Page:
|Publication number||US4984999 A|
|Application number||US 07/524,468|
|Publication date||Jan 15, 1991|
|Filing date||May 17, 1990|
|Priority date||May 17, 1990|
|Publication number||07524468, 524468, US 4984999 A, US 4984999A, US-A-4984999, US4984999 A, US4984999A|
|Inventors||Sam S. Leake|
|Original Assignee||Leake Sam S|
|Export Citation||BiBTeX, EndNote, RefMan|
|Patent Citations (11), Referenced by (69), Classifications (20), Legal Events (3)|
|External Links: USPTO, USPTO Assignment, Espacenet|
This invention relates to low power consumption string of lights.
The prior art has seen the development of a wide variety of approaches to forming a string of lights, as for showrooms, Christmas trees and the like. A preexamination search turned up the following patents pertaining to this invention.
U.S. Pat. No. 671,338 describes a glow light that has its conductors d (spiked) pushed into electrical circuit bb.
U.S. Pat. No. 2,062,752 describes electrical conductors with a conductor tapped in along a line of flat electrical conduit at any point.
U.S. Pat. No. 2,131,884 describes an electrical plug having a large central opening with prongs that can be made to give electrical continuity when plugged thereinto by way of a plug.
U.S. Pat. No. 2,254,280 describes an electrical distribution system in which a plug end has laterally extending conductors that can be put into electrical contact to form a circuit.
U.S. Pat. No. 2,942,224 describes an electrical receptacle which has concealed conduits with lips to be contacted. The receptacle is rotatable to make electrical contact and receive a plug.
U.S. Pat. No. 3,107,061 shows a vehicle lighting system in which a permanently mounted flat tape conductor can have lights placed as desired and rotatable to establish contact.
U.S. Pat. No. 3,527,933, describes a light that has contact ends for contacting electrical conductors. The latter can have receiving apertures 5, 6, if desired.
U.S. Pat. No. 4,744,766, has a low voltage extended area for electrical contact by poking a contact pin 44 through hole 64 to contact electrodes 18. Other conductors in the form of grid 16 may be contacted by clip 62 (or the like). A rotatable member 28 ensures electrical contact.
From the foregoing it can be seen that the prior art fails to provide an economically easily obtained string of lights that has lower power consumption and that has no danger of shocking the user.
Accordingly, it is an object of this invention to provide a string of lights that has one of the desirable advantages delineated hereinbefore and not heretofore provided.
It is an object of this invention to provide a string of lights that has substantially all of the advantages delineated hereinbefore and not heretofore provided by the prior art.
These and other objects will become apparent from the descriptive matter hereinafter, particularly when taken in conjunction with the appended drawings.
In accordance with one embodiment of this invention, there is provided a string of lights characterized by a plurality of elongate electrical conductors spaced adjacent each other at parallel spaced apart distances that are standard and surrounded by respective soft penetrable insulating material and electrically connected with a plug for plugging into an electrical conduit and a respective conductors with sharpened ends adapted to penetrate into the insulating material when pushed thereinto such the electrical continuity through the light emitting diodes is effected and a string of lights is formed. The electrical conductors are connected with the plug by way of a low powered transforming device such that there is no danger of electrical shock; of a fire caused by hot incandescent bulb; or of a short in a Christmas tree or other decorative material.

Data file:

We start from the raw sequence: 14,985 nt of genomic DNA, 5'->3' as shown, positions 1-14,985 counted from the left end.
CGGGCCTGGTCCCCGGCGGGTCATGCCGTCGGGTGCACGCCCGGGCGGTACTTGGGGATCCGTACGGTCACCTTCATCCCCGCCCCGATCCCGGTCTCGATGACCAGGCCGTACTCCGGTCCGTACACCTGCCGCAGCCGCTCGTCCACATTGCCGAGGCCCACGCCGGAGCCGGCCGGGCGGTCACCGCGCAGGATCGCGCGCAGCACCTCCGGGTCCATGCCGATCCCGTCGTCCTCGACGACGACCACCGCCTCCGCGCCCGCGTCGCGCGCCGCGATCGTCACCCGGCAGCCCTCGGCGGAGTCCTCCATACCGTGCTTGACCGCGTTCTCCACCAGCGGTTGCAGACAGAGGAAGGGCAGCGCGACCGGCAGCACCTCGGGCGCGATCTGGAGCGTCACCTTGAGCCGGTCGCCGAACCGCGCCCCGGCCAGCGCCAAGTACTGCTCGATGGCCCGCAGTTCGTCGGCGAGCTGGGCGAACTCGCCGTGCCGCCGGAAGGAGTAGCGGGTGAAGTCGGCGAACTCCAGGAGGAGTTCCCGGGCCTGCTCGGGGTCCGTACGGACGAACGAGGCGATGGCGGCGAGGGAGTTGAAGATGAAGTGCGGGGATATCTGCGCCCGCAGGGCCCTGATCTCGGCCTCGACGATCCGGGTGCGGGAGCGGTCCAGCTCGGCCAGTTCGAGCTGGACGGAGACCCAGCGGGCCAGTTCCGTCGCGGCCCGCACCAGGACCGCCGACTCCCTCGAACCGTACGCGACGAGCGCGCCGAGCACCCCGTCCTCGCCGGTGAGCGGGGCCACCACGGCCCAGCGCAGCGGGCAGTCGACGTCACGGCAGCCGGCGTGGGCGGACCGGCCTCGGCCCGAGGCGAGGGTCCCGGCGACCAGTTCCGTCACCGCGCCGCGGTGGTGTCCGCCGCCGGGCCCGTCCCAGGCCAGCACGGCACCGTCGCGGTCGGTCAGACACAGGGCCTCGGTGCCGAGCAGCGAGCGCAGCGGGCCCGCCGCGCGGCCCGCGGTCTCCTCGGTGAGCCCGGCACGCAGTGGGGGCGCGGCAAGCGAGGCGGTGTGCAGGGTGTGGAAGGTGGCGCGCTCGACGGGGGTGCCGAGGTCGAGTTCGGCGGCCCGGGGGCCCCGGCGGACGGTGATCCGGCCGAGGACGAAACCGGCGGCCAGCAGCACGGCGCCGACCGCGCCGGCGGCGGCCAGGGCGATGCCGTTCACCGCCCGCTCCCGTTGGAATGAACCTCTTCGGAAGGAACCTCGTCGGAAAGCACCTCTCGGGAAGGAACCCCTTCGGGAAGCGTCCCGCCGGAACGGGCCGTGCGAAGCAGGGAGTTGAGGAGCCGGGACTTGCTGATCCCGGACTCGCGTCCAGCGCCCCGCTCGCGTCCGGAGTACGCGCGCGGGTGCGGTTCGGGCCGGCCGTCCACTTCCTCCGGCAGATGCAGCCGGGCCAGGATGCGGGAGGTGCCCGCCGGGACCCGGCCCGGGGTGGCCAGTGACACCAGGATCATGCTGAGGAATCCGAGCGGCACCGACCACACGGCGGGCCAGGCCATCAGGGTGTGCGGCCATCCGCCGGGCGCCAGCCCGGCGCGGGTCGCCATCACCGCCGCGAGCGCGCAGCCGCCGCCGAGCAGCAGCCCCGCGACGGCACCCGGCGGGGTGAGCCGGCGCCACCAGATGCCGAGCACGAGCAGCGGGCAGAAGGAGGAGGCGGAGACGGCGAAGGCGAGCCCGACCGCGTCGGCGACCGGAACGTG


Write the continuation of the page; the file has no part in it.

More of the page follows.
The light emitting diodes have their respective outer ends of their conductors twisted to a predetermined angle with respect to inner ends.
In another embodiment of the invention, there is formed a string of lights characterized by light emitting diodes that have their sharpened conductors, or prongs, pushed into the soft insulating material about the conductors to form a string of lights.
Also disclosed is a second embodiment of the invention in which the electrical conductors of the light emitting diodes have their outer ends not only pushed into the soft insulating material but twisted with respect to the inner ends such that it is difficult to remove the conductors of the light emitting diodes from contact with the electrical conductors.
Furthermore, the prongs of the LED can be soldered to the conductors, if desired.
FIG. 1 is an isometric view of a string of lights in accordance with one embodiment of this invention.
FIG. 2 is a cross-sectional view of the electrical conductors with the conductors from the light emitting diodes pushed into electrical continuity and in such a position with the electrical conductors surrounded by insulating material.
FIG. 3a shows an embodiment in which the conductors of the light emitting diodes are sharpened at their outer end and have their outer end twisted through a predetermined angle with respect to the inner end.
FIG. 3b shows another embodiment in which the light emitting diodes have their outer ends twisted through the predetermined angle with respect to the inner ends which are connected with the light emitting diodes.
FIG. 4 shows an enlarged partial view of a LED conductor.
FIG. 5 shows a partial end view of a twisted conductor free end.
The light emitting diodes of this invention can be made to give off photons, or emit light, when connected with either alternating current or with pulsating direct current. Since the invention connected with alternating current is most easily accomplished and has the desired effect with respect to the eye which will retain an image for about a twentieth of a second, this is the embodiment that will be described in more detail hereinafter.
Referring to the figures and particularly FIG. 1, the string of lights 11 includes a plurality of elongate conductors 13, FIGS. 1 and 2, having respective soft penetrable insulating material 15 thereabout. The string 11 also includes a plurality of light emitting diodes 17 with their respective conductors pushed into the soft insulating material to form a string of lights.